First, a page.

Debt Collection Trade Body warns against ‘writing off billions’

company insolvency increase

The Credit Services Association has issued a stern response to claims from Debt Charities in the UK. Charities have made audacious requests that all Debt Collection activity be halted and billions written off in Public service debts.

The CSA, which is the trade body for the debt collection industry has sent a letter to the Government, warning of the consequences of agreeing to such.

The Credit Services Association says it’s members return around £4 billion to the UK economy every year. This is the equivalent of building five brand new hospitals.

Some £400 million of the amount collected every year is on behalf of small Businesses.

If the Government were to agree to the Debt Charities requests, this would potentially write off billions of pounds of debt. The CSA is urging a collaborative approach by coming up with policies that deal with a specific and clearly defined problem.

It warns that agreeing to the debt charities requests will present additional issues that the CSA argues will only make matters worse.

Debt charities have requested that the chancellor to write off £10bn worth of outstanding council tax and social security debts. It also requests a “debt freeze” for people struggling to manage on low incomes.

Many of the Debt Charities were signatories in a letter to the Chancellor Rishi Sunak. The letter carried warnings that millions of low-income households face a “deepening debt trap” that will be impossible to climb out of without government intervention.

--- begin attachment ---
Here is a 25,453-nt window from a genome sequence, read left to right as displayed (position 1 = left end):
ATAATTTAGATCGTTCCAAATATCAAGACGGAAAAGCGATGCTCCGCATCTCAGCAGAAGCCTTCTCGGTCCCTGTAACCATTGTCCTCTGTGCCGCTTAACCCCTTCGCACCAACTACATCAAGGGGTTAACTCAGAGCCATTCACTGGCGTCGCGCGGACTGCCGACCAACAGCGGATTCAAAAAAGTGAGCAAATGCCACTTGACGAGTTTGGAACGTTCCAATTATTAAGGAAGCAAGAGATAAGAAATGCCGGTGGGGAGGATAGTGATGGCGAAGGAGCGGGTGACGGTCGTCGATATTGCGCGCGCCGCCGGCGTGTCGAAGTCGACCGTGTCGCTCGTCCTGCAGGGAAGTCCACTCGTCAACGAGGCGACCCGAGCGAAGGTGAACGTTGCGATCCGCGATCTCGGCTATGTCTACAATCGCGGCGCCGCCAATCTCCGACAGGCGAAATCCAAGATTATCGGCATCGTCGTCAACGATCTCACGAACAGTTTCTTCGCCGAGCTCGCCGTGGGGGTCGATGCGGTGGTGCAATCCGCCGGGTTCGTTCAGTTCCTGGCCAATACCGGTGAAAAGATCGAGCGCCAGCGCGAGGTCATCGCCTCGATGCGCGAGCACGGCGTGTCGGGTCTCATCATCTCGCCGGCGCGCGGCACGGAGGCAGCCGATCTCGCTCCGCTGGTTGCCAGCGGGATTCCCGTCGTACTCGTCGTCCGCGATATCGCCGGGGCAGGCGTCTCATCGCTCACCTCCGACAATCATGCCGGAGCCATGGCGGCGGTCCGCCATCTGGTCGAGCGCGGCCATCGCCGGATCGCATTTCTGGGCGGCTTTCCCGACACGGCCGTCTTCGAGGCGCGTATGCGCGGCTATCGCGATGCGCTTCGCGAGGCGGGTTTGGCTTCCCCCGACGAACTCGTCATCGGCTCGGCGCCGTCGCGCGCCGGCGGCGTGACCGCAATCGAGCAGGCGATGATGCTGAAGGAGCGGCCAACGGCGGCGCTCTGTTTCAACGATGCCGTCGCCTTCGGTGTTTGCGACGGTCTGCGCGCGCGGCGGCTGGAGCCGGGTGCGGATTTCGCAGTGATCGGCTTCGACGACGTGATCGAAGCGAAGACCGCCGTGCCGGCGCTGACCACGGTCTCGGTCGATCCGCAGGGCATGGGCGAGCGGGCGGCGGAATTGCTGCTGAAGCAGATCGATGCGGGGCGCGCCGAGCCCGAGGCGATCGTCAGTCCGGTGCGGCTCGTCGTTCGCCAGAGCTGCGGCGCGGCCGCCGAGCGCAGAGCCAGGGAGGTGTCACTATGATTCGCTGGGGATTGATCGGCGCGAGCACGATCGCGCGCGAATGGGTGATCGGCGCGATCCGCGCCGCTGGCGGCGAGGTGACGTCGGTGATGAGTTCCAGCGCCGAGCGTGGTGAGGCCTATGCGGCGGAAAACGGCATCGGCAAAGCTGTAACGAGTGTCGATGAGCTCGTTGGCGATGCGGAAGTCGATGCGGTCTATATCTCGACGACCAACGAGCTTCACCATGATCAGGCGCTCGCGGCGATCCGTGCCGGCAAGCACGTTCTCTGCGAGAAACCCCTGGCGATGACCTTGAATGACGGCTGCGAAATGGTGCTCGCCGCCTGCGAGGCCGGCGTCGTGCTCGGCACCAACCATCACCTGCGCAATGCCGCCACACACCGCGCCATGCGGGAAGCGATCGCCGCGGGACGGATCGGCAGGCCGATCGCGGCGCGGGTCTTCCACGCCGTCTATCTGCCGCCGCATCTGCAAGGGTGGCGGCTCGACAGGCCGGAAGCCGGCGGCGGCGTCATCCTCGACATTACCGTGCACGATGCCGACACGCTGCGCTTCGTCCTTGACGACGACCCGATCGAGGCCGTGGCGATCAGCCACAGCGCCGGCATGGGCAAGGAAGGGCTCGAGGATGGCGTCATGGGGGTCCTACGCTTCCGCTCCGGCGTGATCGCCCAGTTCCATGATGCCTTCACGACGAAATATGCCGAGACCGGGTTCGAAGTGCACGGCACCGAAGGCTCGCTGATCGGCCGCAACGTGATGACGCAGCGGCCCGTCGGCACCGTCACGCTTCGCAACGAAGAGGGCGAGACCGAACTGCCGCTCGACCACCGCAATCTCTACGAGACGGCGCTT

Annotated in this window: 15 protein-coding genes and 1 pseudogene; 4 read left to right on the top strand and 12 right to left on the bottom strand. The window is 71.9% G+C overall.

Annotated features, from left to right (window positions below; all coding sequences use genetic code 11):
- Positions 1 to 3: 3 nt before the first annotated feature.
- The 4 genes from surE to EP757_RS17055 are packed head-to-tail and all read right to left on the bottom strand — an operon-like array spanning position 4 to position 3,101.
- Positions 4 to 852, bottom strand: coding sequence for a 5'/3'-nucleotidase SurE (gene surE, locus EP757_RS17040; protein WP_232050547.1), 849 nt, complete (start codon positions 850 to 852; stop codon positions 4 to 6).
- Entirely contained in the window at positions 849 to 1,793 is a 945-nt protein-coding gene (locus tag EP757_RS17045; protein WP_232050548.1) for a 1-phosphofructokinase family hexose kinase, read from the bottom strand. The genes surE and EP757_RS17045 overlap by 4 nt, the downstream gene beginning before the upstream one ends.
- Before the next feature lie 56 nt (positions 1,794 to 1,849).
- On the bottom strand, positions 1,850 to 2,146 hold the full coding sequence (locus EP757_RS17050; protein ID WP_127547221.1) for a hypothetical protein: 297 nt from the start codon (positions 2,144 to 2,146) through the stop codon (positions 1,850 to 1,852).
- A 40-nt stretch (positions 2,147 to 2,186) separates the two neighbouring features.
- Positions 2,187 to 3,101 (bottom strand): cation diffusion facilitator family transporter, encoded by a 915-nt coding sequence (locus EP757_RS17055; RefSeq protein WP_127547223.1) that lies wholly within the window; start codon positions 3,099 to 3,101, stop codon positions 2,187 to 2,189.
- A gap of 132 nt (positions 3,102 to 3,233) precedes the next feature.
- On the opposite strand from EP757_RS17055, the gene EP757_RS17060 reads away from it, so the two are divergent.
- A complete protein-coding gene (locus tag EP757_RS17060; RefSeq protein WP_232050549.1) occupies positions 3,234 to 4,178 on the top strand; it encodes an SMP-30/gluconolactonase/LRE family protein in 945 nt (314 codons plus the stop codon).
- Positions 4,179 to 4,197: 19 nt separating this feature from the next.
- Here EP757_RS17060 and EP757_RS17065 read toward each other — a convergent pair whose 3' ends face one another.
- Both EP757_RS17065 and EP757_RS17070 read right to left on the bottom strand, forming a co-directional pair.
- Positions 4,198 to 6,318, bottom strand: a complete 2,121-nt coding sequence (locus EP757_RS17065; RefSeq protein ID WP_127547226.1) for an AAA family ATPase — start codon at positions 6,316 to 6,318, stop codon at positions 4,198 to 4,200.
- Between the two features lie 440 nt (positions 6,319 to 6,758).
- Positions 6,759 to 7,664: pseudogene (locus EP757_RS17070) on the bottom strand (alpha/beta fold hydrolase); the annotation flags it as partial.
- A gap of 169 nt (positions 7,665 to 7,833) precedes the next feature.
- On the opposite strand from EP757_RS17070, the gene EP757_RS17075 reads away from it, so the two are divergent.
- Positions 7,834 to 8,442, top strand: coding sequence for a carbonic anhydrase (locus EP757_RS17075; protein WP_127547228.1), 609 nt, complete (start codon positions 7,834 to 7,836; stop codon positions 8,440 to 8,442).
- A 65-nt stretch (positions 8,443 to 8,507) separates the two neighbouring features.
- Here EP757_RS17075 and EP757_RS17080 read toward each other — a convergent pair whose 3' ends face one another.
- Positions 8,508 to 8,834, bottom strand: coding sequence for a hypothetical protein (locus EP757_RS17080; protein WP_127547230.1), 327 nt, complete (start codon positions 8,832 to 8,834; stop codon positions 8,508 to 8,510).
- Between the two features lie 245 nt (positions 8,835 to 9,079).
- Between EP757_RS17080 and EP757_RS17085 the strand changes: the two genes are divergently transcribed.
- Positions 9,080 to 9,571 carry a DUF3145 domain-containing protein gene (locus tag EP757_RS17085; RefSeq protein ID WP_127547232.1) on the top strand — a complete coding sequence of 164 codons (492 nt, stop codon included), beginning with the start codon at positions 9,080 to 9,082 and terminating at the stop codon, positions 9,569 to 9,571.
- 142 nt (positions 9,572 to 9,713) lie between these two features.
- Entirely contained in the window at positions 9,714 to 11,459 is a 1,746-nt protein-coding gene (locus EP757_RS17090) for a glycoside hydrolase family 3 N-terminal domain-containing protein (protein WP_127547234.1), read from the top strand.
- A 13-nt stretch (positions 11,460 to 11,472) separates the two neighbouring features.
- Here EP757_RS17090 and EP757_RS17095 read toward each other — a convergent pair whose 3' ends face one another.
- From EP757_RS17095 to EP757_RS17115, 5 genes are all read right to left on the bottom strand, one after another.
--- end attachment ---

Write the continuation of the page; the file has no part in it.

“Those facing redundancy, loss of wages or other payment difficulties because of Covid-19 must be entitled to an immediate freeze on unsecured debt payments, similar to the mortgage holiday extended to homeowners, with no interest accumulated during the repayment holiday,” they said.

But Peter Wallwork, CSA Chief Executive, said: “Now is the time for clear heads and clear thinking.

“We need to resist calls for wholesale changes which may look like the answer but fail to take into account the bigger picture and the wider impact on society and our economy. We need to help the greatest number we can but in such a way that doesn’t damage the credit/customer ecosystem irrevocably.”

CSA members act on behalf of nearly all of the major financial institutions, banks, credit card companies and the Government. But its members also manage more than 750,000 commercial accounts, mostly on behalf of small businesses.

Peter Wallwork says the danger is that lines are becoming blurred: “When organisations call for a halt to collections or even writing debts off altogether, they will be doing untold damage to our country’s small business community, many of whom are already under pressure to survive.

“With estimates that as many as 800,000 may fail in the next four weeks, this is not the time to prevent them from recovering cash owed to them on the grounds of some spurious moral reasoning.

“While calls for further action from Government are understandable, and outwardly show compassion, it is imperative that the full consequences of any such action are properly understood.”

He says he has already written to all 250 CSA members to urge them to show additional forbearance where it is needed. So far he has been delighted with the way the Debt Collection firms have responded.

“Many of our members had already taken proactive action to support their customers so it wasn’t a case of us telling them what to do but more them telling us what they’d already done,” he said.


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